After I retired from teaching, my first blog was devoted to matters of education, including the institutional politics that frequently deform it. Now, more than five years into retirement, I spend most of my writing energies on this blog. However, today I would like to write a post in which the two subjects are . . . → Read More: Politics and its Discontents: The Politics of Education
So the first lesson of the London massacre: Ottawa must be vigilant about vetting foreign investment and retaining jobs, but also mindful of valuing — and anchoring — our homegrown intellectual property. Why underwrite our companies if we willingly sell off our embedded brainpower to foreign bidders who leave Canada cash-rich, patent poor and jobless?
. . . → Read More: Politics and its Discontents: Martin Regg Cohn On The Wider Implications of the Electro-Motive Debacle
I don’t have too much time this morning, but I highly recommend Martin Regg Cohn’s piece, which offers, amongst other things, a contrast between how long-serving Conservative Ontario Premier Bill Davis treated labour, and the current do-nothing philosophies of Dalton McGuinty and Steven Harper:
The former Tory premier of Ontario wasn’t perfect, but he was . . . → Read More: Politics and its Discontents: Regg Cohn’s Thoughts on Catterpillar Inc.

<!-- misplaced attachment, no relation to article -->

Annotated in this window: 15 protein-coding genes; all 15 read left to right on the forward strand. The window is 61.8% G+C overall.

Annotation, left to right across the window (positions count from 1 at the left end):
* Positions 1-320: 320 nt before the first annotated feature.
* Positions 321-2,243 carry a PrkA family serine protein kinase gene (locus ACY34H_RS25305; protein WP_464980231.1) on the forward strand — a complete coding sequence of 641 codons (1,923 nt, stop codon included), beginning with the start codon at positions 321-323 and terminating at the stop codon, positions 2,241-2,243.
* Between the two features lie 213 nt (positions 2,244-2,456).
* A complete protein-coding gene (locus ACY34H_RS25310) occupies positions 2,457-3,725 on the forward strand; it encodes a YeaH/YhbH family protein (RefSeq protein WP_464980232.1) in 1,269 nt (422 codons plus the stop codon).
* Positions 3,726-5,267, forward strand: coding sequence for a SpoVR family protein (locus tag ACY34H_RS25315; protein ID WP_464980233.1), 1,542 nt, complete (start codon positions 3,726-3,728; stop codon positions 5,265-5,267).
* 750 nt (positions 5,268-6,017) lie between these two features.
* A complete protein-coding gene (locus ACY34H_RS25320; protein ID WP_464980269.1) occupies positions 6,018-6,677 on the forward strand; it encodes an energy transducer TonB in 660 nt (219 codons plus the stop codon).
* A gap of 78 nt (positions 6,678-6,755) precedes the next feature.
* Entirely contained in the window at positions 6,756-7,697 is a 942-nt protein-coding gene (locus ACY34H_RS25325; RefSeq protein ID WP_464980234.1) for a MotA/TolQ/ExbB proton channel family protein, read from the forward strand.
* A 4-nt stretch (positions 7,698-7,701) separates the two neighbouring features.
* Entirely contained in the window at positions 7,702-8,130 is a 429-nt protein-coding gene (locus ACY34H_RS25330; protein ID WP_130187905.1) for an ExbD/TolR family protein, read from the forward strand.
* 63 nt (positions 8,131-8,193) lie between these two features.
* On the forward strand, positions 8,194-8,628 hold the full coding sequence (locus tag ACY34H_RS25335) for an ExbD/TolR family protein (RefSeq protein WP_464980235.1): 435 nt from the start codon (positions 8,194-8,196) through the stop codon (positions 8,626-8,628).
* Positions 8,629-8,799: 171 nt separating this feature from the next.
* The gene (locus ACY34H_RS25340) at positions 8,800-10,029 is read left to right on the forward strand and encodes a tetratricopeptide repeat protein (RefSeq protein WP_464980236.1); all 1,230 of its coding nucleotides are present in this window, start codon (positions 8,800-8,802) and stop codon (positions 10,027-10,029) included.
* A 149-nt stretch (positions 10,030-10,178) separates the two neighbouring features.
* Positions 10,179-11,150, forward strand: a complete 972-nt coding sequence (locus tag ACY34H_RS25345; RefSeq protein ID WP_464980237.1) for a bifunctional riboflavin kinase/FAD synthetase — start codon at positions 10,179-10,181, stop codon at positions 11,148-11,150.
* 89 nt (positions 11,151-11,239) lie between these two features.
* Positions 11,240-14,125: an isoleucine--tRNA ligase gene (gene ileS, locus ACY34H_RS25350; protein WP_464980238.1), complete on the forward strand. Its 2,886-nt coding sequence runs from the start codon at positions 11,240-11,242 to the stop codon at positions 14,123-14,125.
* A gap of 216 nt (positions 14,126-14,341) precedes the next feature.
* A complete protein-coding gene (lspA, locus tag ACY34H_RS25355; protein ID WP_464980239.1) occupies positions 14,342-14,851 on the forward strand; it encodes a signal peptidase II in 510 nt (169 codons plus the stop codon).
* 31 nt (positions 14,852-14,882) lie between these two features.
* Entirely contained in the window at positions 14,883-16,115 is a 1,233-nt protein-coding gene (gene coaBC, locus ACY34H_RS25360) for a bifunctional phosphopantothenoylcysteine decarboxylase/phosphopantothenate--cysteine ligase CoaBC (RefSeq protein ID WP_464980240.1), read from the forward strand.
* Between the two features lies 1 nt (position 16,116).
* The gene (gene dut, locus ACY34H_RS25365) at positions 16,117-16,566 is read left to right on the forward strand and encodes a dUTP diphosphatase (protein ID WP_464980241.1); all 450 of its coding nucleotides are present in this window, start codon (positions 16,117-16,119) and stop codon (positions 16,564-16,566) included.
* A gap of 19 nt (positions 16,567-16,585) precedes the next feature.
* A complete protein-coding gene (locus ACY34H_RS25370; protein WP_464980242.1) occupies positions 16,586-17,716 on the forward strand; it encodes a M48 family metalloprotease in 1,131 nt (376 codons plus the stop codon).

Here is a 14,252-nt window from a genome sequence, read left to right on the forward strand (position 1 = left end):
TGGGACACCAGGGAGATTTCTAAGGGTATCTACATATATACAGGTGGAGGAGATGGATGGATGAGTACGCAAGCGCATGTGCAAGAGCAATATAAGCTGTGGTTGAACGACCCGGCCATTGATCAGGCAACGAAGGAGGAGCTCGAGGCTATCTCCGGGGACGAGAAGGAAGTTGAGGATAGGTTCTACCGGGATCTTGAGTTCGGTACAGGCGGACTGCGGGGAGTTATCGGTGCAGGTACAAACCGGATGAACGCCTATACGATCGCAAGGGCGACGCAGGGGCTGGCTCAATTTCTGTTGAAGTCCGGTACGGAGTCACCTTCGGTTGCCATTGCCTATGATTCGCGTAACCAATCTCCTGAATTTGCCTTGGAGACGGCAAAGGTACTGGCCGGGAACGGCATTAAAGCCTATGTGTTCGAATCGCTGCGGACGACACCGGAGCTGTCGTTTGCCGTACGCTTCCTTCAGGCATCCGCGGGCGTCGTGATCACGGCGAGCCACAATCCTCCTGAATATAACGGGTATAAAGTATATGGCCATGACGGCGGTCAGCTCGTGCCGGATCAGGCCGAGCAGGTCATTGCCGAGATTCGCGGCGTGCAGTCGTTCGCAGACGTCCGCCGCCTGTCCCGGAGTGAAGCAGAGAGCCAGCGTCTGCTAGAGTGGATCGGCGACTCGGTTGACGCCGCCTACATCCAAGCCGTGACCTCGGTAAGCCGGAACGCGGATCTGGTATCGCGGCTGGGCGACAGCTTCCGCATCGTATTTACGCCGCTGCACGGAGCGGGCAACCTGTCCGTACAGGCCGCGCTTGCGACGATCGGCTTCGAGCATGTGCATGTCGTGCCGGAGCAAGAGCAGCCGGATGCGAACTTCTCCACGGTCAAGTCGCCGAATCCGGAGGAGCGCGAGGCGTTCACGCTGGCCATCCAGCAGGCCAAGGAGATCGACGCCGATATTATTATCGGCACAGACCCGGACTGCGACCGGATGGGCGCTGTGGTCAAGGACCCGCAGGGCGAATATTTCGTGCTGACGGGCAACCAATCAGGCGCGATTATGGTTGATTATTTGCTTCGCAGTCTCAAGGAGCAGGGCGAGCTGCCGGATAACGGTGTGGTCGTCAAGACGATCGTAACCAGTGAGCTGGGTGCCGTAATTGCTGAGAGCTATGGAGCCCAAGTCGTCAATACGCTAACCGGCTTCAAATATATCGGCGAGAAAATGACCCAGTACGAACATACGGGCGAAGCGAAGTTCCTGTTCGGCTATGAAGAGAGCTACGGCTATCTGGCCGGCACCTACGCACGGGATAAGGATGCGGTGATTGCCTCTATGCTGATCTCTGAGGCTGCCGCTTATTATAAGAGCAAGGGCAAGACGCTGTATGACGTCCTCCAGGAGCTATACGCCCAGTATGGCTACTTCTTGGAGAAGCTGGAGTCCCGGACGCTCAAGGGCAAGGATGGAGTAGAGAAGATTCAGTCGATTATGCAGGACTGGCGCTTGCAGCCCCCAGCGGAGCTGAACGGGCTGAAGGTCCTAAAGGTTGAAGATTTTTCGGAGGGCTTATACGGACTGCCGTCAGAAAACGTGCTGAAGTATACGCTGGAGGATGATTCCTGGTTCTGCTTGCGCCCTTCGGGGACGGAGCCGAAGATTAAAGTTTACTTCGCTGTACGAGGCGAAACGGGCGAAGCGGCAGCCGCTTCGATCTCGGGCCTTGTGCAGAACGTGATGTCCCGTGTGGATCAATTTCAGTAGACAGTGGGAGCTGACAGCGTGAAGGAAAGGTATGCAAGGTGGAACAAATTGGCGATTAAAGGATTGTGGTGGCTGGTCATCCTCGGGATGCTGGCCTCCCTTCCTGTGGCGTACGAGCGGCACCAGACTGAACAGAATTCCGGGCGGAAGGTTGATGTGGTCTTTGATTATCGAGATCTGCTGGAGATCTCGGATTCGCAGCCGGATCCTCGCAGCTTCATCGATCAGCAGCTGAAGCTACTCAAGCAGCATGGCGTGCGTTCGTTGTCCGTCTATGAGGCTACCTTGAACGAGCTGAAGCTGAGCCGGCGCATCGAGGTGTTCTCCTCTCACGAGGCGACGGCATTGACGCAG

I was reading a column that Martin Reg-Cohn wrote yesterday on the continuing saga in London where as those who’ve followed it know, Caterpillar has locked out it’s workers in a draconian effort to get them to slah their wages by half – this as the CEO earns a million $ salary and the company . . . → Read More: Scott’s DiaTribes: It’s time to step on a Caterpillar, Premier Mcguinty
I wrote the other day that I normally refrain from excerpting large chunks of text from other sources, but here I go again, this time a reproduction of letters from perceptive Toronto Star readers on why we should be thankful for the Occupy Movement. I was especially struck by B Byron’s reminder of the federal . . . → Read More: Politics and its Discontents: The Occupy Movement: More Wisdom From Star Readers
The vast majority of the 1100 people abused, assaulted and arrested as a result of the thuggish actions of the G20 police forces, apparently intent on suppressing Canadians’ Charter Rights last June in Toronto, must be feeling a deep measure of vindica… . . . → Read More: Politics and its Discontents: Vindication For Those Abused By G20 Police Forces
While the Premier of Ontario continues to blithely and glibly disavow any responsibility for the horrendous abuses of Charter Rights that took place during last June’s G20 Summit, admitting only that he “could have done a better job of communicating,” … . . . → Read More: Politics and its Discontents: Canada’s Quasi-Police state